Forging a future: Women around the country credit St. Joseph’s Academy for giving them a successful start
‘The memories just come rushing back,” gushes Julie O’Neill as she steps into the long corridor of the historic main building at St. Joseph’s Academy. The scene transports this 1986 graduate to choir practices, study groups and the occasional pranks that took place on campus during her years at the school. “It’s amazing how the smell stays the same after all these years.”
The scent alone is not the only element with staying power here. Photographs of former students line the walls to connect those in attendance to the school’s sacred web of sisterhood. But this sisterhood is much more than a simple respect for alumni. Rather, it is a connection rooted in a desire to see women succeed beyond the framework set out for them and to defy the odds and redefine the rhetoric altogether.
This year marks the 150th anniversary of St. Joseph’s Academy, the oldest high school in Baton Rouge and one of the largest all-girls’ high schools in the United States. It was founded by the Sisters of Saint Joseph in a small schoolhouse in 1868 after they recognized the need for an institution to educate and empower the young women in their care. And while the school has evolved–discontinuing its early operations including a convent and orphanage–the original goal of excellence in education remains the same.
Julie O’Neill, now a news anchor in Ohio, will return to her alma mater once again to emcee SJA’s 150th-anniversary gala in the spring. Many other alumnae will participate in the yearlong celebration, which will include a speaker series, special masses, fundraisers and other get-togethers.
Read on to learn more about O’Neill and other SJA graduates who have moved beyond Baton Rouge but still retain a fondness for the school and its mission.
“One of the lessons that was so engrained in the SJA experience for me was the attitude that you can do anything,” says O’Neill, who followed her passion for performance from drama club productions like Fiddler on the Roof to the Miss Baton Rouge stage to anchoring TV news. And while this philosophy might seem arrogant, O’Neill maintains that it has helped her maintain humility.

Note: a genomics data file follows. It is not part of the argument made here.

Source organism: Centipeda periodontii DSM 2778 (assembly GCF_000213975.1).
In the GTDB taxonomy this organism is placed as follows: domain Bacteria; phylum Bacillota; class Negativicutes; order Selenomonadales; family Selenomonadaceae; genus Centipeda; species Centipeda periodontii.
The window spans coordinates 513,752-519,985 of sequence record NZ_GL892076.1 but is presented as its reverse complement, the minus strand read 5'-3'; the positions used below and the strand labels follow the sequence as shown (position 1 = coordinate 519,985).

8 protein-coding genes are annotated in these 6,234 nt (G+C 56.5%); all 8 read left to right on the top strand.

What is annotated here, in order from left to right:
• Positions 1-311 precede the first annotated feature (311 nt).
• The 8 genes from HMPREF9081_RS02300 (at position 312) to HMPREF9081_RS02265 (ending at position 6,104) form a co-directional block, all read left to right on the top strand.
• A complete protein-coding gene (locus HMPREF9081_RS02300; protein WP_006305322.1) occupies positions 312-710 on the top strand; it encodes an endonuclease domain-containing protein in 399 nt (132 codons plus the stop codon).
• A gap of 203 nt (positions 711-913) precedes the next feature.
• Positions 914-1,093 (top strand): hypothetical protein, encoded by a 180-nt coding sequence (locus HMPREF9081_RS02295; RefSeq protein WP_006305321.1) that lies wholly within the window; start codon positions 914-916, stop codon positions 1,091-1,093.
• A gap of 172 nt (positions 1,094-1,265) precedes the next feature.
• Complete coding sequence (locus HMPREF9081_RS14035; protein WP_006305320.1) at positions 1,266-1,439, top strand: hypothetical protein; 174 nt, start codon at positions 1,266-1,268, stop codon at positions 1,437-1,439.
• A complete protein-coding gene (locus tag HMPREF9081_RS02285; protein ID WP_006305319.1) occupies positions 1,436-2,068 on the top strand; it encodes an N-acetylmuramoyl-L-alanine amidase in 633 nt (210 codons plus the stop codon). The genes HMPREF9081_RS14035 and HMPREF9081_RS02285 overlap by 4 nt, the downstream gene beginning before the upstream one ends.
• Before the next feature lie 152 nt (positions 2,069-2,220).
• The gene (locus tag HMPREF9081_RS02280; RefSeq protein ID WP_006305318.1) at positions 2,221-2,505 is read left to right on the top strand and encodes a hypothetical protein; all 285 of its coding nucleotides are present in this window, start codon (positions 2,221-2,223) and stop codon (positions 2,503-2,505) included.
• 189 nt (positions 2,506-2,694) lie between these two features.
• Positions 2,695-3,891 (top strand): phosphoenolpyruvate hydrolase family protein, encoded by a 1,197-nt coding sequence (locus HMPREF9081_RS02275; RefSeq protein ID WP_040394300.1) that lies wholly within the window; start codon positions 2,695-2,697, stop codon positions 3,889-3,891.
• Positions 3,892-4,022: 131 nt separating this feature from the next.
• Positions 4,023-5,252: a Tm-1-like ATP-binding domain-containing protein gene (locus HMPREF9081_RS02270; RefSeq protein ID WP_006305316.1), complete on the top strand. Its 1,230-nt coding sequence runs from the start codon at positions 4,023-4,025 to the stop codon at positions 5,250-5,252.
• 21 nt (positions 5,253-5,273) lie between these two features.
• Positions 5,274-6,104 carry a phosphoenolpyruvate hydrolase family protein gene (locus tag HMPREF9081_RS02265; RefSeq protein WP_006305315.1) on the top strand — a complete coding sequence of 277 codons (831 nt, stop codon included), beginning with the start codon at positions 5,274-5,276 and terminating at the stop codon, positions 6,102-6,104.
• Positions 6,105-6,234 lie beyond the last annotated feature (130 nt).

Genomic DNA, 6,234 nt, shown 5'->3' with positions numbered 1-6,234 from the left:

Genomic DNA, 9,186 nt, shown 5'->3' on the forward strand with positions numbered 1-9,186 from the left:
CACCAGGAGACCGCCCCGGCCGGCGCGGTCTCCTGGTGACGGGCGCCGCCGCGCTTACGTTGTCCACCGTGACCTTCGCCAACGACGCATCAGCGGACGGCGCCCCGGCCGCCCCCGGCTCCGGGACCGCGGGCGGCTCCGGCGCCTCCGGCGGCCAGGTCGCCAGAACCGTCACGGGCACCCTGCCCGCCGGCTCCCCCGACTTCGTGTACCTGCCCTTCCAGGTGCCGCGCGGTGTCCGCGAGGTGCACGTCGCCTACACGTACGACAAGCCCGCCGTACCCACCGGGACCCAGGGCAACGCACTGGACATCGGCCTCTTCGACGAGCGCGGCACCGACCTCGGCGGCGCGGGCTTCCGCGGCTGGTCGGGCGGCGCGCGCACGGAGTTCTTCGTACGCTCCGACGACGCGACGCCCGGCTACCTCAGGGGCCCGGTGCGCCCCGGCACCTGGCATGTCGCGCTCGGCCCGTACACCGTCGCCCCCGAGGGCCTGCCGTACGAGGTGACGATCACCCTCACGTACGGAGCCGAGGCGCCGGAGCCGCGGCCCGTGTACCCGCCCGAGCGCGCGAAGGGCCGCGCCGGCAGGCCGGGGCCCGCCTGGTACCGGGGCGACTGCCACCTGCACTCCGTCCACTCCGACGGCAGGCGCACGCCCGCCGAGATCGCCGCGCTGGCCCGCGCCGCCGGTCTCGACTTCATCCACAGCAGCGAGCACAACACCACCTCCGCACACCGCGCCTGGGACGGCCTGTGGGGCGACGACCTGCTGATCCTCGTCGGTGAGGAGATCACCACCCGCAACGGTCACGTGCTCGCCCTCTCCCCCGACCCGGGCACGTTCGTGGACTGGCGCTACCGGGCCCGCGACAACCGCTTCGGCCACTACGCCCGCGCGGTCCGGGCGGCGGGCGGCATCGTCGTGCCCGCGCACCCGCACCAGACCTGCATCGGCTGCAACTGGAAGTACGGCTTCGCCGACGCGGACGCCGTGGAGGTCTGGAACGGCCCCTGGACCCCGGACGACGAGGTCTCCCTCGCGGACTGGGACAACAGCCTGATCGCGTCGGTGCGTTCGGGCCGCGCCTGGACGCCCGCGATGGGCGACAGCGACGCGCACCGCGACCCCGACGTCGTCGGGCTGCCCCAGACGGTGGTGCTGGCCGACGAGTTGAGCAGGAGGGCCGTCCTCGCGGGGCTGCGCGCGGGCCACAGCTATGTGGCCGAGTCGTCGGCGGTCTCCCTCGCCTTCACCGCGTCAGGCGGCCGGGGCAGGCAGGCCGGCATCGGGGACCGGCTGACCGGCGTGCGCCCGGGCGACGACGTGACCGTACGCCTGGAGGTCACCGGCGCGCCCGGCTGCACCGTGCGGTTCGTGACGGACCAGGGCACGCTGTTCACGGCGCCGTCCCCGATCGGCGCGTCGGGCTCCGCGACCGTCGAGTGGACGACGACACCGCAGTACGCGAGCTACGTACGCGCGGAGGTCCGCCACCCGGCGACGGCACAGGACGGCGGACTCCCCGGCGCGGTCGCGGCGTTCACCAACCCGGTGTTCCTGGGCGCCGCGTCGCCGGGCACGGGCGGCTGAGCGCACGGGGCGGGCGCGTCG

“Years ago, I got pushed aside to the weekend news at my station,” says O’Neill, who works for WCPO in Cincinnati. “I would get passed up for opportunity after opportunity, but it made me into a person that can and will do any job to help the show go on.”
This open-minded tenacity also steered O’Neill during her early years when she trained in opera but decided that the stage was not the right fit in the long run. O’Neill realized she had been discounting another talent she had discovered in high school.
“I had been overlooking my writing,” says O’Neill. “In my classes at SJA, tests were never multiple choice. They were always essays. And while that was definitely challenging, the process taught me to be more intentional with my thoughts, writing and grammar, whether it be on an assessment or just in a thank-you note.”
Combining her passion for performance and her communication skills, O’Neill graduated with a degree in broadcast journalism from LSU and worked at WAFB before moving to the news desk in Cincinnati 20 years ago. Now with two teenagers of her own, she recalls the impact that SJA had on her teenage years.
“I don’t know how you measure the impact things like morning prayer, the alma mater or the subtle respect that teachers showed by calling us ‘young ladies’ rather than ‘girls,’” says O’Neill. “But I do know that even in the depths of things in my life now, I get up and I go to work. That’s something you learn every day in high school, and it’s a lesson that you will carry with you forever.”
Much like O’Neill, 1983 SJA graduate Catherine Dent also found herself on the stage during her high school years. This love of the spotlight, coupled with hard work and skill, propelled the actress through a decades-long career of countless roles, most notably as Officer Danny Sofer on the Emmy- and Golden Globe-winning show The Shield. But it all started at SJA, where Dent remembers fondly the days of belting out the song “Big Spender” from the breezeway and devising elaborate plans to embarrass the underclassmen.
“I saw St. Joseph’s and my drama club group as more of a family,” explains Dent. “My parents were going through a divorce at the time, and theater was my escape. I could stay out painting props or practicing lines. It was a safe place where I felt accepted, appreciated and validated—priceless things for a teenager.”
Dent would go beyond the high school stage to pursue acting in New York City. She eventually earned a degree from the North Carolina School for the Arts before moving to Los Angeles. Paired with the confidence she procured during her days among encouraging and accepting peers and teachers, Dent not only found her voice as a performer, but she carved out a place for herself in the competitive and often disheartening world of acting.